But why look to commissions when we have geometry? A great number of our problems could be solved simply by mandating that every district have four corners, each one a right angle. Districts could be wide, or long, or square, depending on population, but they’d all have to be rectangular. Such districts would largely do away with the problem of communities being chopped up, handed off, and pitted against one another. It would prevent politicians from equipping their districts with the sorts of tentacles designed to tap a particularly ardent group of voters miles away from the core of the district. And it would in many cases result in more politically mixed districts, which would in turn create more competition and less unyieldingly (and annoyingly) ideological politicians. If Todd Akin were to lose the western chunk of his district and be forced to absorb a chunk of the Missouri 1st, which the 2d encircles, there may be no more Todd Akin as we know him (the Pledge shudders). Nor would the Democrats continue to dominate the 1st, where the same family, the Clays, has held the seat since 1969.
DISTRICTS, OF COURSE, would still be adjustable. But no longer could incumbents draw their new borders freehand. Come redistricting season, if a politician wanted to get at a pocket of voters east of his district, he would have to move his whole eastern border - absorbing not just the desired voters, but also those in the adjacent areas who may or may not break for him. This would put an end to the travesty of politicians choosing their voters instead of the other way around.
Obviously, since states aren’t perfect squares, an additional amount of flexibility would have to be built in to the system. Border areas would be held to a somewhat looser standard, as would irregularly shaped areas like Cape Cod and the eastern shore of Maryland. Steps would need to be taken to ensure minority areas aren’t split up in violation of the Voting Rights Act (as the Massachusetts House did in 2001, leading to the ultimate downfall of then-Speaker Tom Finneran). Also, obviously, the shapes need to fit together, which would require some tweaking.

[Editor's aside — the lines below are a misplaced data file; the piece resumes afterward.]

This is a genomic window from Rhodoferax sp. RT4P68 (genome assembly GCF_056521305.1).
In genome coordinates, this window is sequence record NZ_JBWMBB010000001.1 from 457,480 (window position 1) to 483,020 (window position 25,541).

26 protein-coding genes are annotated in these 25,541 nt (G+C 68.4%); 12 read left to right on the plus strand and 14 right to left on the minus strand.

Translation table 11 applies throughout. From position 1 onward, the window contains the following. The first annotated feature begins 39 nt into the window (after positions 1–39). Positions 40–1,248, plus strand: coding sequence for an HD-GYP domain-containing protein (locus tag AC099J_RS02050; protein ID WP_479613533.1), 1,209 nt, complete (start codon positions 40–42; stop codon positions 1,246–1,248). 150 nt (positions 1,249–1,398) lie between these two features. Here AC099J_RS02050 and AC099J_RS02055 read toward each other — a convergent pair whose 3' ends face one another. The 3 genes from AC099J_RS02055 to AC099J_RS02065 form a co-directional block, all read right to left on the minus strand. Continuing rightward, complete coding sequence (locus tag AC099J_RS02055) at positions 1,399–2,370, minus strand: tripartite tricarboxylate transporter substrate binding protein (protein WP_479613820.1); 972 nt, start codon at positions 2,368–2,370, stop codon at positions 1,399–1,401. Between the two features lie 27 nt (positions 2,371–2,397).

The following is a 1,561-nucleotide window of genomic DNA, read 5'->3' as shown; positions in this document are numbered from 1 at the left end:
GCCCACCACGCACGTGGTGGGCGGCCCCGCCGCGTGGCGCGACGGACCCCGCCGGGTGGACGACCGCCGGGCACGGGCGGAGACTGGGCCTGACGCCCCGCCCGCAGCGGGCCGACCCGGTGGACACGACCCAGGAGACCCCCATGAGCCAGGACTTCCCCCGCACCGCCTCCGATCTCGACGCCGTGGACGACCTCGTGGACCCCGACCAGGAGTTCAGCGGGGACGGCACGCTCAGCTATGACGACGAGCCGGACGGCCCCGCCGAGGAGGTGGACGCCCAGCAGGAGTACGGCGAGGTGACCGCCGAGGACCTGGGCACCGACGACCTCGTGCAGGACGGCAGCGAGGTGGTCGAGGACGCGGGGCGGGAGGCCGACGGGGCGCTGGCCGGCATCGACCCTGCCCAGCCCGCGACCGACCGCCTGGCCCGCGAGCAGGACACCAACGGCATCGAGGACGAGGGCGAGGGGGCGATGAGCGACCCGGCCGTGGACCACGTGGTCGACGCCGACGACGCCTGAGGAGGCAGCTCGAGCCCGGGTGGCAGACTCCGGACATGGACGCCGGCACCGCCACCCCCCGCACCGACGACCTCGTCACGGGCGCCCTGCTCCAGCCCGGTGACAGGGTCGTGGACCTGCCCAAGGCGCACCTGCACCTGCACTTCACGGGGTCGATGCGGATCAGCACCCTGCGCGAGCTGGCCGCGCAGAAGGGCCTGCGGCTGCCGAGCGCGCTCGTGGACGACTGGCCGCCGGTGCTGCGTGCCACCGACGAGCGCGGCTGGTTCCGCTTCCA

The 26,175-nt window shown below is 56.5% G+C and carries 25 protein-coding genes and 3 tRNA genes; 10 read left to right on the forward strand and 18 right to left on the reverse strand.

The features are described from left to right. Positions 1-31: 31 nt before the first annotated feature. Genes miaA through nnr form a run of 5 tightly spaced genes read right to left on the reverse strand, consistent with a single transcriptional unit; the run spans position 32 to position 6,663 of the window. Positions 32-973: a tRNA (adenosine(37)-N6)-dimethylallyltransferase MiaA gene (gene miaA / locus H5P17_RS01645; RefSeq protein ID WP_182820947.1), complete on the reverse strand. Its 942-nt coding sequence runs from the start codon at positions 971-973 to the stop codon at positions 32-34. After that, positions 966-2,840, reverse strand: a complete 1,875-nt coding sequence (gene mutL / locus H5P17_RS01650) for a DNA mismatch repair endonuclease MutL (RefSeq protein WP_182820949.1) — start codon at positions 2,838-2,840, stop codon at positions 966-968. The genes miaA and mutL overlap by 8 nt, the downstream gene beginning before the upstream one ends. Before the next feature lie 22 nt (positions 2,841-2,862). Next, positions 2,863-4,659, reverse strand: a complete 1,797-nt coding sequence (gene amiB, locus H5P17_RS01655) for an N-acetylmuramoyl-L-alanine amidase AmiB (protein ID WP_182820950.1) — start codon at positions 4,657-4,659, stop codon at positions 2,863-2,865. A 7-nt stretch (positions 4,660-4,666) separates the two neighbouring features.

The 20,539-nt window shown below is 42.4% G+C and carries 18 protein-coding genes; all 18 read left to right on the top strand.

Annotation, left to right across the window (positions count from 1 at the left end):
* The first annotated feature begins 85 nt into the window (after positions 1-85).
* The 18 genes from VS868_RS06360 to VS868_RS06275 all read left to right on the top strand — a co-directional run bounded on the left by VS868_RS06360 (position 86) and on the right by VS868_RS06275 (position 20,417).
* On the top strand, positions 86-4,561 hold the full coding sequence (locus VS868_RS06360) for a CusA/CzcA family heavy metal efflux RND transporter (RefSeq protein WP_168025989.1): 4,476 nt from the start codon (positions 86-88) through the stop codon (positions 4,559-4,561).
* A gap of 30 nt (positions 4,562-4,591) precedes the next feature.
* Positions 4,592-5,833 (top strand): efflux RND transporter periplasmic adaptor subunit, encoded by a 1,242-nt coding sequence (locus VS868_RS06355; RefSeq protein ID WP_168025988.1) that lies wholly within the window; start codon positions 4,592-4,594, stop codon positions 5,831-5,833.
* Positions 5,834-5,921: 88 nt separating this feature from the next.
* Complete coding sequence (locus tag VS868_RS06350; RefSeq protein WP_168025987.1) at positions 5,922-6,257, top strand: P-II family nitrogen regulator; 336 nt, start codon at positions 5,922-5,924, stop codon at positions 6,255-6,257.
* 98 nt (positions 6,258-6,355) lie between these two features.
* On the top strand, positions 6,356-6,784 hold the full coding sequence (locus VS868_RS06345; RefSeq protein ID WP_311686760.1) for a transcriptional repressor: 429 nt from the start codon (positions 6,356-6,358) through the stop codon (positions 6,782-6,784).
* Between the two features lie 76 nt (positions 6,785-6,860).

How to keep that tweaking from turning into an easily exploitable loophole? Simple math. Tony Hill, a political science doctoral candidate at MIT, recently presented a paper proposing a new way to measure compactness in political districts using a square as the geometrical ideal. The “Hill Ratio” he devised involves dividing a district’s perimeter by four, and dividing that by the square root of a district’s area. The closer to 1 the result is, the more perfectly square the district. So, as districts are redrawn, they’d need to meet a standard of compactness - say, a Hill Ratio of less than 1.3. This is hardly extreme. Hill points out that in 1960, the average Hill Ratio was 1.526. It’s now 2.1. A rectangular district four times longer than it is wide would still qualify, with a Hill Ratio of 1.25.
The square plan would have to be enacted on the state level across the country via changes to respective state constitutions, which is no small undertaking. But it does have the virtue of simplicity. Voters can get their heads around it. It’s transparent. It won’t lead to every race being competitive - that ship has sailed in Massachusetts - but it will force the nation’s politicians and voters alike to get used to the idea of seeking middle ground between divergent views. Where it does foster greater competition, voter interest and participation will increase. And because politicians will ultimately retain the right to control the redistricting process, we’ll all be spared years of whining.
In the long view, the hope is that a chain reaction will play out. Just as bad districts make for bad voters, which make for worse politicians, which make for even worse voters, in a dizzying downward spiral of clownishness and ineffectuality, good districts may have the opposite effect. People of differing opinions will be forced to interact with one another in service of solving problems, and that interaction will make it harder for partisans on either side to demonize one another as un-American, or Hitler, or whatever it is they hate more than anything at that particular moment. Most importantly, the electorate will perhaps remember, after a long time out in the wilderness, how much more satisfying it is to throw the bums out than it is to call each other names. Certainly we can all agree on that.
Joe Keohane is a writer in New York.